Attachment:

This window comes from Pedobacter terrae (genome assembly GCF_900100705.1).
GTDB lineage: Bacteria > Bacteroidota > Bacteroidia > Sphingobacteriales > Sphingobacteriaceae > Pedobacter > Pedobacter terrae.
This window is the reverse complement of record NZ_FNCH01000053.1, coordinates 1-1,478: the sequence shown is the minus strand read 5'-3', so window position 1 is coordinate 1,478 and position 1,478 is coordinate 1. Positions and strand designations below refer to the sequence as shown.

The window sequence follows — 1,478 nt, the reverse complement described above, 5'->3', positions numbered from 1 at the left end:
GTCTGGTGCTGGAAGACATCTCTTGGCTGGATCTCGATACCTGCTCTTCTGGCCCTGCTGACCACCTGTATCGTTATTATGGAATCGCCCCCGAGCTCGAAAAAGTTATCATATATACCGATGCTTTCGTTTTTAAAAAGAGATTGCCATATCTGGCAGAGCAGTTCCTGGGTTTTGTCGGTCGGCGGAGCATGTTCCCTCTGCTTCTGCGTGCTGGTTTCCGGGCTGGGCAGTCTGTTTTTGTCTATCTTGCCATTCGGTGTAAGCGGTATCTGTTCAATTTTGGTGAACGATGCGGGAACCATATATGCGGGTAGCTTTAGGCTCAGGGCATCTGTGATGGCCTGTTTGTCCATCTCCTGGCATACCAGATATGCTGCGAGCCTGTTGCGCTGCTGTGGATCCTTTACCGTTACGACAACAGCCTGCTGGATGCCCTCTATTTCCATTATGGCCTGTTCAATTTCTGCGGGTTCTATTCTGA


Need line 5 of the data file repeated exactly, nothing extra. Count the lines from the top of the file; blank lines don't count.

GTCTGGTGCTGGAAGACATCTCTTGGCTGGATCTCGATACCTGCTCTTCTGGCCCTGCTGACCACCTGTATCGTTATTATGGAATCGCCCCCGAGCTCGAAAAAGTTATCATATATACCGATGCTTTCGTTTTTAAAAAGAGATTGCCATATCTGGCAGAGCAGTTCCTGGGTTTTGTCGGTCGGCGGAGCATGTTCCCTCTGCTTCTGCGTGCTGGTTTCCGGGCTGGGCAGTCTGTTTTTGTCTATCTTGCCATTCGGTGTAAGCGGTATCTGTTCAATTTTGGTGAACGATGCGGGAACCATATATGCGGGTAGCTTTAGGCTCAGGGCATCTGTGATGGCCTGTTTGTCCATCTCCTGGCATACCAGATATGCTGCGAGCCTGTTGCGCTGCTGTGGATCCTTTACCGTTACGACAACAGCCTGCTGGATGCCCTCTATTTCCATTATGGCCTGTTCAATTTCTGCGGGTTCTATTCTGA